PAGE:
The literary scene is more alive than ever, and we’re excited to share with you a line-up of events starring our authors in the next couple of weeks. For those interested in upping their writing skills, the talks and workshops below are great for aspiring poets, children and YA writers. Read on to find out where you can meet the authors in person or online.
A.J. Betts had the idea for Hive eight years before she commenced writing it and 13 years before it was released. In between, she published three books, won an Emmy Award and did a PhD in the topic of wonder. A.J. said the idea for Hive came to her while she was on the Graham Farmer Freeway in Perth: ‘The traffic was really slow and I noticed the drip in the tunnel and I thought, that’s weird … In what situation would a drip be a problem or a danger?’
Readings staff members have selected Holden Sheppard’s Invisible Boys for the shortlist of this year’s Readings Young Adult Book Prize. Established in 2016, the prize recognises exciting emerging voices in Australian young adult literature.
Goldfields Girl by Elaine Forrestal is a historical novel for middle readers featuring real-life nineteenth-century teenager Clara Saunders. In this blog post, Elaine takes us into the exciting, dusty, fly-ridden world of a gold rush.
In 2015, I was well and truly sick of my book. The History of Mischief had been lingering with me since 2006, and progress was slow. It was often left for months, only for me to return to it, tinker a bit, and then abandon it for another lengthy period of time. I needed something to keep me on track. I needed to be accountable to someone other than myself.
For Yuot A. Alaak, stories were a way of distracting himself from the fear of enemy attack, starvation and hardship, and to keep hope alive. In this episode, Yuot discusses his City of Fremantle Hungerford Award shortlisted memoir, Father of the Lost Boys, which tells the story of his family, especially his father, Mecak Ajang Alaak who, on a four-year journey, led 20,000 lost boys to safety during the Second Sudanese Civil War.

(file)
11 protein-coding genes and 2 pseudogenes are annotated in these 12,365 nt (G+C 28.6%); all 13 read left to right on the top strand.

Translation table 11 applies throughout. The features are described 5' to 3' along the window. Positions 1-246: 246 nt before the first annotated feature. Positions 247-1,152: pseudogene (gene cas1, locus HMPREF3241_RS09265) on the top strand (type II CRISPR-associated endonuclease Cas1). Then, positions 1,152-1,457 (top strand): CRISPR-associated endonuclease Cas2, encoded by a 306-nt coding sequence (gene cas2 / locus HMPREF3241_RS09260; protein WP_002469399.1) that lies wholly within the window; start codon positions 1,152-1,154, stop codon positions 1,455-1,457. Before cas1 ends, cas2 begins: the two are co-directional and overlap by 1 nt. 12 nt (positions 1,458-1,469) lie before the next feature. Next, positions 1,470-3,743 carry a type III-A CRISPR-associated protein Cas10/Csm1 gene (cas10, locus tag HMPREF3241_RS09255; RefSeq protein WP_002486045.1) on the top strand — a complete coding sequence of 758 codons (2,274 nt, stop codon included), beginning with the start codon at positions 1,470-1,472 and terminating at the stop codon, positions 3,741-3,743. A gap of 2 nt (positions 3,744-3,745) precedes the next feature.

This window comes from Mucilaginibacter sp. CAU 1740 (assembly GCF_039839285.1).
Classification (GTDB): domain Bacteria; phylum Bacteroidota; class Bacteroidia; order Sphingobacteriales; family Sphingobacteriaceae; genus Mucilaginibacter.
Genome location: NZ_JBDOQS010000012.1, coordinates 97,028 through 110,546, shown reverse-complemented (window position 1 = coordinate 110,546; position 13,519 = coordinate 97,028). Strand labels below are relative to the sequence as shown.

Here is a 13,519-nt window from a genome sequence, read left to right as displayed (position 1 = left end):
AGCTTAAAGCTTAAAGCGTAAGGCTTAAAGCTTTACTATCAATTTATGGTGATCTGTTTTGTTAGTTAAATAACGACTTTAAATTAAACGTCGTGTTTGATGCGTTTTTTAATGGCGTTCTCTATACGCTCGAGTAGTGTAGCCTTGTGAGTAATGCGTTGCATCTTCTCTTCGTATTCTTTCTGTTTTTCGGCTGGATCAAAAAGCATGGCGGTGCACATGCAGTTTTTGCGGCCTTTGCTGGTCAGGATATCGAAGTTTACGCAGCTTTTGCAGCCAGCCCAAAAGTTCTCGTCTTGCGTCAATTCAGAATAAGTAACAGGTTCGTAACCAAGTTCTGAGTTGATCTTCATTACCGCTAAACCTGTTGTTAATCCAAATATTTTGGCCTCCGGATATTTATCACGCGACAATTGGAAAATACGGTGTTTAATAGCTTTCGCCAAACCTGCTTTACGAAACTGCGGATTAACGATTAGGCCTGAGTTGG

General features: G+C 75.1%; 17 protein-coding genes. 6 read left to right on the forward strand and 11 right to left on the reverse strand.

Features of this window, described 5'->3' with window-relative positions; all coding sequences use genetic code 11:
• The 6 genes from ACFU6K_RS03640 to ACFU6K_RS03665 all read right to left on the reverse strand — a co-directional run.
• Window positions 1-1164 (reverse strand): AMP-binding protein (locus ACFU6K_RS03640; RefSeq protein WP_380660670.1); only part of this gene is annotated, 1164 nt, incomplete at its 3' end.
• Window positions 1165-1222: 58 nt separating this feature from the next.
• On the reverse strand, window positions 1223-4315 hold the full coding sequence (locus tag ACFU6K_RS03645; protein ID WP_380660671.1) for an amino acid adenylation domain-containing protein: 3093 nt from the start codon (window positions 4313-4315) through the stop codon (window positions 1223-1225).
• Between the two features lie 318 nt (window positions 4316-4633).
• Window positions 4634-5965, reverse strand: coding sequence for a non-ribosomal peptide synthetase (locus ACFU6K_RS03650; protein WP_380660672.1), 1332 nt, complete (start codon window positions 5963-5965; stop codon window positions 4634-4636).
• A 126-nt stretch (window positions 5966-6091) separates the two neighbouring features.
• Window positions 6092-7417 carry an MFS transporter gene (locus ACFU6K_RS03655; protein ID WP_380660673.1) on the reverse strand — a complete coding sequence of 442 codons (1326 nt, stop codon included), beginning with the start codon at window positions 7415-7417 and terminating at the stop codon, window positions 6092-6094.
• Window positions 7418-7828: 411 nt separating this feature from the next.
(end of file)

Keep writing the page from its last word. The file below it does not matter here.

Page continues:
What happens when you conference call with four talented Western Australian writers who are equally committed to short fiction as to long? Loads! Hosted by Susan Midalia, this episode of Love to Read Local Radio will give you a wonderful insight into where the urge to write comes from – those turning points in life which compel writers to put words on the page.
It has been an amazing two months of Love to Read Local Radio, and today’s episode is no different. We’ve brought together Madelaine Dickie (Red Can Origami), Helen Milroy (Backyard Birds) and Brenton E. McKenna (Ubby’s Underdogs Series) to discuss why they love to tell stories.
What do you get when you put two criminal masterminds together? David Whish-Wilson and Pol Koutsakis talking books! In this fascinating episode, the pair discuss the hero – or antihero – in Pol’s two books, Athenian Blues and Baby Blue. Stratos Gazis, an ‘ethical hitman’, has a moral code that controls his choices and leads to intrigue. David’s PI Frank Swann is in a similar boat, falling into the thick of criminal dealings when all he wants is a simple, happy life as a family man.
Calling all young aspiring story book authors and illustrators – the Children’s Book Council of Australia (CBCA) WA branch is still running its annual Make Your Own Story Book Competition. It is open to WA students from pre-primary to Year 8 and closes on Friday 5 June 2020.